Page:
Although the successful campaign to keep Amb. Charles "Chas" Freeman out of a top intelligence post marked a surface victory for the pro-Israel hardliners who opposed him, the long-term political implications of the Freeman affair appear far more ambiguous.
Freeman’s withdrawal has provoked growing if belated media scrutiny of the operations of the so-called "Israel Lobby," and aroused protests from a number of prominent mainstream political commentators who allege that he was the target of a dishonest and underhanded smear campaign that, among other things, accused him of shilling for the governments of Saudi Arabia and China.
For the neoconservatives who led the charge against Freeman’s appointment, his withdrawal may therefore prove to be both a tactical victory and a strategic defeat.
At the same time, the Freeman affair has highlighted the yawning disconnect between the career professionals in the intelligence and diplomatic communities, from whom Freeman enjoyed strong support, and political leaders in Congress and the White House, none of whom came to his defense publicly.
Freeman, a former ambassador to Saudi Arabia who has been a vocal critic of Israeli policies in the occupied territories, withdrew from consideration as chairman of the National Intelligence Council (NIC) on Tuesday. He did not go quietly into the night, however, releasing a statement in which he struck back at his critics.
"I do not believe the National Intelligence Council could function effectively while its chair was under constant attack by unscrupulous people with a passionate attachment to the views of a political faction in a foreign country," Freeman wrote.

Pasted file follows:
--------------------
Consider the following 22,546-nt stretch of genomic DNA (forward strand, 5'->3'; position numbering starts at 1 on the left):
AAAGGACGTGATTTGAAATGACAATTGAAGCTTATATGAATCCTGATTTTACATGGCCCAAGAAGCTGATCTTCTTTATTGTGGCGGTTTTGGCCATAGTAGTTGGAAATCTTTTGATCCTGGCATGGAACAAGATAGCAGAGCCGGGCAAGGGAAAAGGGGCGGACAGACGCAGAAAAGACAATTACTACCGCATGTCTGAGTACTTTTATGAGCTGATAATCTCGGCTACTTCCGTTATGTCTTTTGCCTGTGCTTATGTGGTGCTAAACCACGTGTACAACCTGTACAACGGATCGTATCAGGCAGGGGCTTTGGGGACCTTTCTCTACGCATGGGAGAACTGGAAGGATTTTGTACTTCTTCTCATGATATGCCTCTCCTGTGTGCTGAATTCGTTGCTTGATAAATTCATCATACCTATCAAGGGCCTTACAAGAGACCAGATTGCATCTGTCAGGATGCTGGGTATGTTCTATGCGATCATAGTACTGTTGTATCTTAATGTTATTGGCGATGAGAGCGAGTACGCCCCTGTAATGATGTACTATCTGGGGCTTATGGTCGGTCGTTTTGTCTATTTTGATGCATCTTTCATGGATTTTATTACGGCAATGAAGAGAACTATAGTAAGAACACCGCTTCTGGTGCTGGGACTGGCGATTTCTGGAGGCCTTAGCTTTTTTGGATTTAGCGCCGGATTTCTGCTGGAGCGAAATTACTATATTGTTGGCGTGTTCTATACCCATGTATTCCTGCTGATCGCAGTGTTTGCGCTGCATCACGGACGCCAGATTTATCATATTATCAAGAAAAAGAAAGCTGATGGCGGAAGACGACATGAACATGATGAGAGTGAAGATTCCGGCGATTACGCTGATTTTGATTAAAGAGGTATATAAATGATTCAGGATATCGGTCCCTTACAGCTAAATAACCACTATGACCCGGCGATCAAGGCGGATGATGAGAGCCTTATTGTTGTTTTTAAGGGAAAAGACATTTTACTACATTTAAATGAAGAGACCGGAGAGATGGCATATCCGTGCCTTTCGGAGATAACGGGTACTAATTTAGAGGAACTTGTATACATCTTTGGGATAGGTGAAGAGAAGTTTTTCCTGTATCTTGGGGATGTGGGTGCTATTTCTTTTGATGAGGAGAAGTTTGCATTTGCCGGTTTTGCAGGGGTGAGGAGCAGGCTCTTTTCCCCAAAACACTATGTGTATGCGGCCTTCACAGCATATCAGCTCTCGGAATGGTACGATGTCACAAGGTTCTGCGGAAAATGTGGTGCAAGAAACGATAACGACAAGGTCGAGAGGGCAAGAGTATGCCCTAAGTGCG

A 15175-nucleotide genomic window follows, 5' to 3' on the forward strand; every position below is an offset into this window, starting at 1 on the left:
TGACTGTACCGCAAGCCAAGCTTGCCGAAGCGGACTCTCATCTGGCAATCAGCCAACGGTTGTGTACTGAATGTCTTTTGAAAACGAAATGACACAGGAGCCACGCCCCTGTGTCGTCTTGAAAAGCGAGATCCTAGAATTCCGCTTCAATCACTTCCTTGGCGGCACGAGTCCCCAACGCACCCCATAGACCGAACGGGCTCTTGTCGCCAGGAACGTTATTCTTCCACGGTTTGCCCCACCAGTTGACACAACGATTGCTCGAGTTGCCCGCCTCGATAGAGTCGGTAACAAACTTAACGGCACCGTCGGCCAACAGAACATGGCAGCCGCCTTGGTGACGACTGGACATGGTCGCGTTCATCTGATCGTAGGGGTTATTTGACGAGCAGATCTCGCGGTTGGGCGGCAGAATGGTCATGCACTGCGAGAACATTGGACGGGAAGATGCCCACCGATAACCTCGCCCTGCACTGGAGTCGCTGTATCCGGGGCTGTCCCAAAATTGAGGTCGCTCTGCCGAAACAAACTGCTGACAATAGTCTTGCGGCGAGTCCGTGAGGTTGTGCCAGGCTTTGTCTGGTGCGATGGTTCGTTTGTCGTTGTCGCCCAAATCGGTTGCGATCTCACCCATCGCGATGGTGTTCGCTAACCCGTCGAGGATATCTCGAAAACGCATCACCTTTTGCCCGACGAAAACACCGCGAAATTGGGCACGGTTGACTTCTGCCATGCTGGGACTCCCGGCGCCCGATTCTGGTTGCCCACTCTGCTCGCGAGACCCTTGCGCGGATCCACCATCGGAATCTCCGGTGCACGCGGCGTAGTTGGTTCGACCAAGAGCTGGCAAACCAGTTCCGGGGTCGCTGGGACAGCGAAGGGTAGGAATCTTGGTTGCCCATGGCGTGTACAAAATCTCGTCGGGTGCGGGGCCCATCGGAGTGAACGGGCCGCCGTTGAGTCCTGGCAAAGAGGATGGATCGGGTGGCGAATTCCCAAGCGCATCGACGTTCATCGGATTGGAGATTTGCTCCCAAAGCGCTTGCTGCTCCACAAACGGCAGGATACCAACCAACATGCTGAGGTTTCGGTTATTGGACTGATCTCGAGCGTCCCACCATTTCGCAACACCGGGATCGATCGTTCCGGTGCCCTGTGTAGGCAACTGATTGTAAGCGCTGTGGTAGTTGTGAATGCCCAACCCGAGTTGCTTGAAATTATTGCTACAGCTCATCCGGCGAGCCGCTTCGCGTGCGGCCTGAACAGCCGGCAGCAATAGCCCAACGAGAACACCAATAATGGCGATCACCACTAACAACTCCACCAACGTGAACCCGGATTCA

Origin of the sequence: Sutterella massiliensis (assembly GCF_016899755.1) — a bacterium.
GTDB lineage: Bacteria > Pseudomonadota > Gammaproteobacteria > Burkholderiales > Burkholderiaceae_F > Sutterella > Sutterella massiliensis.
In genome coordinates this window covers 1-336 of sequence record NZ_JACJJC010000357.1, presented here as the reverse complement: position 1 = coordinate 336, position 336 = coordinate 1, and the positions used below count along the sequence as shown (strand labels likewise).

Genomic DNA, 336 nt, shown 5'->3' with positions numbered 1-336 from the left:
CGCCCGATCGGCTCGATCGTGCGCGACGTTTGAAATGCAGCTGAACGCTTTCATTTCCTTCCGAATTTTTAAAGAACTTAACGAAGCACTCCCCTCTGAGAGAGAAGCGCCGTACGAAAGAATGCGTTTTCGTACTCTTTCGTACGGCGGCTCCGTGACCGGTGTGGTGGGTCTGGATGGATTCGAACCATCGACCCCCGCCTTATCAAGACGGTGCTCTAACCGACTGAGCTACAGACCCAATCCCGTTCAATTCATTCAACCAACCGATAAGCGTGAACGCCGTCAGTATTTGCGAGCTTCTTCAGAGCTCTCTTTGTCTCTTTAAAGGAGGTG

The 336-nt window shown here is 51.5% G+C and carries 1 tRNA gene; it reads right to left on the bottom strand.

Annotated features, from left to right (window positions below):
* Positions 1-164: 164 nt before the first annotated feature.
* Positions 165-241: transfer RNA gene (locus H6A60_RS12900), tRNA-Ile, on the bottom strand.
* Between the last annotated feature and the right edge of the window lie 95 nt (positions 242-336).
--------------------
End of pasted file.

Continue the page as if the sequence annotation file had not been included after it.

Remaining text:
"There is a special irony in having been accused of improper regard for the opinions of foreign governments and societies by a group so clearly intent on enforcing adherence to the policies of a foreign government in this case, the government of Israel."
The motives for the anti-Freeman campaign are themselves a matter of debate. Virtually all of his chief attackers were neoconservatives, whose views generally reflect those of the Israel’s right-wing Likud Party, and other reflexive defenders of Israeli government policies. Many observers viewed it as self-evident that their hostility to him was based on his often bluntly-spoken belief that U.S. and Israel’s interests in the Middle East were not necessarily convergent.
In the media, the campaign against Freeman was waged mainly by neoconservative organs, such as the Weekly Standard and the National Review, and by The New Republic, a generally liberal weekly that, however, routinely attacks Israel’s critics.
In Congress, it was led by politicians such as Sen. Chuck Schumer, Sen. Joseph Lieberman, and Rep. Mark Kirk, all of whom have strong ties to the American Israel Public Affairs Committee (AIPAC), a powerful lobby group whose members range from far-right supporters of the militant settlement movement in Israel to more moderate factions sympathetic to the relatively centrist Kadima and Labor Parties.
Freeman’s critics sought to portray their attacks on him as rooted not in his criticisms of Israel but in his allegedly compromising ties to Saudi Arabia and China, including his leadership of a think tank that was partially funded by a member of the Saudi royal family and his service on an advisory board of China’s largest oil company.
In the mainstream media, however, few seemed to buy into these claims. The most widely read U.S. newspapers, which had all but ignored the controversy as it raged in the "blogosphere," attributed his withdrawal to the unacceptability of his views on Israel policy in the process going further than ever before in putting the Israel lobby in the national spotlight.
The New York Times headlined its story "Israel Stance Was Undoing of Nominee for Intelligence Post," while the Washington Post confirmed that AIPAC, which had insisted it had no position on Freeman’s appointment, had indeed quietly provided critical material about him to inquiring reporters.